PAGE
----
Now, it was not a fact that he was able to explain the heaven of Christianity and the world as we see it, I cannot say he reconciled the two. I only wanted to speak about it because there was the kind of a reflection of Christian thought on him and he had a insight which he had got from Christian theology that this world by itself cannot be explained, unless you accept rationally the existence of God, therefore he believed in God to be rational and God rational in the sense that he who harmonises and allows events to occur because they are harmonious with each other. And therefore rationality of man consists in discovering the harmony. Now this insistence upon harmony and perception of harmony as a part of rationality was approved by Leibniz very powerfully. You will recall, I am speaking in parenthesis, Sri Aurobindo says in the very first chapter, ‘All problems of existence are essentially problems of harmony.’ It is one of the most fundamental rational propositions that Sri Aurobindo has made in The Life Divine. ‘All problems of existence are essentially problems of harmony.’ Rationality is guided by seeking for harmony, where there is no seeking for harmony, it’s not rational. If you don’t seek harmony anything can happen it is pell–mell, the world is pell–mell. It is not rational.
Now we have reached only the mid–point of the development of rationality as it developed in the West. We move forward and we find that thereafter there was a turn in the Western thought, a new development of thinking as to what is irrational and what is rational? And there developed the theory of empiricism, as opposed to rationality. In other words the entire tradition of Plato came to be questioned. Now this questioning was inherent actually in Aristotle, as we marked earlier that Aristotle tried to combine the becoming and being and he revolted against Plato because Plato was not able reconcile being and becoming and he thought that he could do so, and if you look at it impartially it did not actually succeed in doing it. But the …..there was as it were kind of a trend of thought, the trend emphasised the being and universality and permanence on the one hand and the movement which emphasised becoming. And although up till now there was some wave of combining being and becoming, although in a very loose manner, in a haphazard manner and the problem had remained unresolved. There was here now a clear departure which said that Plato and all his tradition was fundamentally not rational. It does not take into account sufficiently the world as we see it, the becoming is very much minimised, the importance of the becoming is very much minimised in the whole history of philosophy, accept Aristotle tried to give some place to it and Leibniz, who gave place to it through his theory of compossibility. But neither Leibniz was able to reconcile being and becoming, nor was Aristotle was capable of doing it. Therefore instead of clearing the barriers of the problem all the time, a time came when they said: we should not be blocked by these barriers of universality, behaviour of permanence and this Law of Necessity and a new trend arose in which they said we should see the becoming as it is, not in the context of permanence and universal but we should see the world of becoming as it is and how do we know the world of becoming? By experience. It is not by the help of the idea of universals, permanence and all that of which Plato and others had spoken. We will see the world as it is by experience.
Now this emphasis on knowledge of, by experience, an ideation or rationality which follows the logic of the becoming became now a more prominent feature and that movement is right up till now continuing. Empiricism ultimately came to a climax in Hume. And Hume pointed out that experience is the only means of knowledge and we have no experience in the world except sense experience. In the sense experience that is no perception of universality, no perception of permanence, no perception of causality, no perception of explanation, the whole world is simply what it is and take account of the world as it is and rationality consists in doubting any proposition which speaks of certainty of knowledge, which speaks of universality of knowledge, absoluteness of knowledge, confine yourself only what you can know probably. And therefore he is regarded as a sceptic. So scepticism became the hallmark of rationality. Becoming had to be understood directly and his becoming can be understood with no other standard excepting doubting. You can make even the Laws of Induction, where according to him not sustaining, even the laws of science, he said even scientific knowledge can be questioned. So rationality came to consist in physicality and scepticism. So this is another mark of rationality, which came to be underlined in the Western thought.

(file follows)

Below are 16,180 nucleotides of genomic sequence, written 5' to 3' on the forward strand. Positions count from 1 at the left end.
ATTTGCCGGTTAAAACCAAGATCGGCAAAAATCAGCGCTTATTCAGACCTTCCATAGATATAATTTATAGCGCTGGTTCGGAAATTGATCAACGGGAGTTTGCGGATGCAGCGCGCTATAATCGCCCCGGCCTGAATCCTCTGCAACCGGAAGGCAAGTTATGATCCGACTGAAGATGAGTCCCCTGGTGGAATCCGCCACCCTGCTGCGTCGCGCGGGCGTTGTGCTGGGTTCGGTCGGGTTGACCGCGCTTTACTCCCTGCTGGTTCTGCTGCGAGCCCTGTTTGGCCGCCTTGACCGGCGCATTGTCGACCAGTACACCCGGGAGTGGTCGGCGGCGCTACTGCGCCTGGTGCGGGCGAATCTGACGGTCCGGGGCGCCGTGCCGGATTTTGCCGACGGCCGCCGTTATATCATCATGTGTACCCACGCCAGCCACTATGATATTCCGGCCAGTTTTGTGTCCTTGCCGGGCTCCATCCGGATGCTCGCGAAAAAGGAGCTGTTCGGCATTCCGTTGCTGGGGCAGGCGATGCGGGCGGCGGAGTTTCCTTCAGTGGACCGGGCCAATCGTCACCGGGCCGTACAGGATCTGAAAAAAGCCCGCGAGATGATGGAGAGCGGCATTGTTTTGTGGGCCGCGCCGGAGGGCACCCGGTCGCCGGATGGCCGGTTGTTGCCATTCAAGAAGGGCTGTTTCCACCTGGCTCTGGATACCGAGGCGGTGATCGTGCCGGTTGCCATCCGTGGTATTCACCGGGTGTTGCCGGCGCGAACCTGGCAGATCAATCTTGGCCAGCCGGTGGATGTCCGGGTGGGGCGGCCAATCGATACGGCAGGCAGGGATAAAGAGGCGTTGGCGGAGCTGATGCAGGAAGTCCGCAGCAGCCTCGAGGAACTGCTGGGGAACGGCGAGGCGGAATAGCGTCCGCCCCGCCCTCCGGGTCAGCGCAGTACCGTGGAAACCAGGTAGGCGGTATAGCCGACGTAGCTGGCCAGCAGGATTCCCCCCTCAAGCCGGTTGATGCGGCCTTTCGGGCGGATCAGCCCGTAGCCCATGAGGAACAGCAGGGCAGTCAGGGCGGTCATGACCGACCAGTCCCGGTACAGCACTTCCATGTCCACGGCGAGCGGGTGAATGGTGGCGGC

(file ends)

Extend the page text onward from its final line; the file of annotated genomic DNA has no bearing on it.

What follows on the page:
It seemed as if with the arrival of Hume, rationality came to conclude that nothing can be known, and to assert nothing can be known is a rational proposition and no other rational proposition as drawn. This created a great crisis in the Western history of rationality. Is it really true that scientific laws which seem to give necessities, are they not valid? Is it not a fact that things can fall and must fall direct, how do you know? But if experience is the means of knowledge and the only means of knowledge, you can only say: I see things falling, do you see they must fall? In experience you don’t see they must fall. They are falling, but there is nothing that they must, necessity is never seen. That the sun will rise tomorrow is expectation and maybe it does rise tomorrow but there is no necessity it must rise tomorrow. Hume says: I come out of my room and go away and my room is on a hill, and nobody perceives it at all, how am I to be sure that this room does not disappear when I go out of the room? It is true that when I come back it is there, it is quite possible that it is always there when I see it but there is no necessity that the house must be continuing to exist. Now many of the propositions, many of the people laugh at but actually they are very serious propositions and it is because of the seriousness that Kant said he himself was awakened from his dogmatic slumber by Hume. By reading Hume, he felt he himself was carrying a dogmatic slumber and Hume carried him so powerfully that he was awakened and because he was awakened he felt the necessity of reformulating the whole rational fabric of human mind, tried to understand it and that’s why he wrote the famous book called The Critique of Pure Reason, that is the whole theory of reason as he defined, it is actually important. He said that our human rationality consists of four complexions, you might say four boxes, you might say, four spectacles and two additional spectacles, four he called four categories and two he called two intuitions. They are automatic in your human mind. Rationality consists of putting everything in space and time. It is inevitable that whatever you think the becoming, you cannot but see it in the context of space and time, of this you can be absolutely sure, why because the structure of reason is such, human mind is such and you cannot transcend human structure it is there, your structure of the brain, nobody can think it, it is there planted upon you. So you must see space and time, everything is in space and time and there are four categories, everything in the world can be summarised into four forms, â€’ quantity, quality, relation, modality. There is nothing in human knowledge which can transcend these four forms. Why and many and plenty, there is no other quality positive, negative and neutral, relation, causality etc. etc. but they may be, mat not be and will not be. These are the only modes of pure existence. There is no other proposition excepting twelve propositions that you can make and all in space and time, so twelve forms of proposition, under four categories, each one with three propositions. So rationality consists in finding every proposition in this form. When one of the forms of proposition if it is fitted in, is rational provided it is put in the context of space and time but this is all what he calls phenomena and this is what he calls phenomenal reality. But he saw that phenomena themselves, this is the important point, rationally take you to that which is beyond phenomena. He perceived that if you are rational, you have got to affirm that phenomena by themselves are only structures. There must be a reality behind it, behind the phenomena, which he called noumenal, phenomenal is what we see around and there is a noumenal. Therefore rationality consists in analysing all the phenomena under twelve propositions provided they are in the form of space and time. But leaving this proposition at the same time that all these ultimately must be grounded in what he called the transcendental. He said that transcendental is not merely a possibility, it’s a necessity of thought; to be rational is to be absolutely certain there must be a transcendental. In a sense you might say he was reaffirming Plato and the whole rationalistic movement. But again he said what is that noumenal? As long as we have got this reason, we can never know because you cannot transcend the structure. Whatever we see, whatever we know, will only be in this form, therefore we can only be sure that there must be a ground, there must be a transcendental, the transcendental cannot be known. Therefore his philosophy is called agnosticism, not scepticism because he is sure there is a ground but it cannot be known therefore it is agonistic, you cannot know, you are sure it cannot be known. So rationality consisted in admission of agnosticism regarding the transcendental and framing everything that we see in the world under these twelve propositions. But he added one important thing and that brings now the concern for moral ideas.